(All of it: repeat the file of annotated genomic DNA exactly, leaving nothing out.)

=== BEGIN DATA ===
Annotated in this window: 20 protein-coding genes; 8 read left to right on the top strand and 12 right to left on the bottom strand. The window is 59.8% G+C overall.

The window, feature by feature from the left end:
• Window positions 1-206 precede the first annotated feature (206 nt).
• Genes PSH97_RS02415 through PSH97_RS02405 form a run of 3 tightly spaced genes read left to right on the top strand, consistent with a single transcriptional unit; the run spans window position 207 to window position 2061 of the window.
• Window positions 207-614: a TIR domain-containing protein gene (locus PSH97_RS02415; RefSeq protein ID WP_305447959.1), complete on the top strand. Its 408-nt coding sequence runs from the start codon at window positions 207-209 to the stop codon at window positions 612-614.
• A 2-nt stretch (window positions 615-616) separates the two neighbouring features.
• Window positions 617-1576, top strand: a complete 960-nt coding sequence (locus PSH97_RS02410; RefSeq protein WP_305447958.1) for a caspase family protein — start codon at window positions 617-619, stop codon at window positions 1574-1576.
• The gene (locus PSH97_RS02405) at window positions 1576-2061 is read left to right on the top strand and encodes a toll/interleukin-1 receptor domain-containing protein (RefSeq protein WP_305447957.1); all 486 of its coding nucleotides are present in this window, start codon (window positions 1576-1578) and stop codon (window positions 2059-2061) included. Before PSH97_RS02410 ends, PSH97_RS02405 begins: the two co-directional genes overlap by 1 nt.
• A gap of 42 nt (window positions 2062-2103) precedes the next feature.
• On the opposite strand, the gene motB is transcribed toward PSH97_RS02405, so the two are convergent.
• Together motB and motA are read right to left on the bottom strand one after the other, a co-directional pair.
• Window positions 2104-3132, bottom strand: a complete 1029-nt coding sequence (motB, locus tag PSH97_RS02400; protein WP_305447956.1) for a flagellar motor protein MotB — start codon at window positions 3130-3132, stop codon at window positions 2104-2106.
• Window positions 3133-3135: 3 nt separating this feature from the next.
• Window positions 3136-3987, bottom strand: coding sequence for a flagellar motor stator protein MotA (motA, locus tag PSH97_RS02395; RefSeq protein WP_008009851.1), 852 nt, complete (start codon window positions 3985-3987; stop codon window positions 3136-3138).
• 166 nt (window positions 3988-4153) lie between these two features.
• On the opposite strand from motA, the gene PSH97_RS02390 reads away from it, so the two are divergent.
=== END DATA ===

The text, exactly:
Annotated in this window: 20 protein-coding genes; 8 read left to right on the top strand and 12 right to left on the bottom strand. The window is 59.8% G+C overall.

The window, feature by feature from the left end:
• Window positions 1-206 precede the first annotated feature (206 nt).
• Genes PSH97_RS02415 through PSH97_RS02405 form a run of 3 tightly spaced genes read left to right on the top strand, consistent with a single transcriptional unit; the run spans window position 207 to window position 2061 of the window.
• Window positions 207-614: a TIR domain-containing protein gene (locus PSH97_RS02415; RefSeq protein ID WP_305447959.1), complete on the top strand. Its 408-nt coding sequence runs from the start codon at window positions 207-209 to the stop codon at window positions 612-614.
• A 2-nt stretch (window positions 615-616) separates the two neighbouring features.
• Window positions 617-1576, top strand: a complete 960-nt coding sequence (locus PSH97_RS02410; RefSeq protein WP_305447958.1) for a caspase family protein — start codon at window positions 617-619, stop codon at window positions 1574-1576.
• The gene (locus PSH97_RS02405) at window positions 1576-2061 is read left to right on the top strand and encodes a toll/interleukin-1 receptor domain-containing protein (RefSeq protein WP_305447957.1); all 486 of its coding nucleotides are present in this window, start codon (window positions 1576-1578) and stop codon (window positions 2059-2061) included. Before PSH97_RS02410 ends, PSH97_RS02405 begins: the two co-directional genes overlap by 1 nt.
• A gap of 42 nt (window positions 2062-2103) precedes the next feature.
• On the opposite strand, the gene motB is transcribed toward PSH97_RS02405, so the two are convergent.
• Together motB and motA are read right to left on the bottom strand one after the other, a co-directional pair.
• Window positions 2104-3132, bottom strand: a complete 1029-nt coding sequence (motB, locus tag PSH97_RS02400; protein WP_305447956.1) for a flagellar motor protein MotB — start codon at window positions 3130-3132, stop codon at window positions 2104-2106.
• Window positions 3133-3135: 3 nt separating this feature from the next.
• Window positions 3136-3987, bottom strand: coding sequence for a flagellar motor stator protein MotA (motA, locus tag PSH97_RS02395; RefSeq protein WP_008009851.1), 852 nt, complete (start codon window positions 3985-3987; stop codon window positions 3136-3138).
• 166 nt (window positions 3988-4153) lie between these two features.
• On the opposite strand from motA, the gene PSH97_RS02390 reads away from it, so the two are divergent.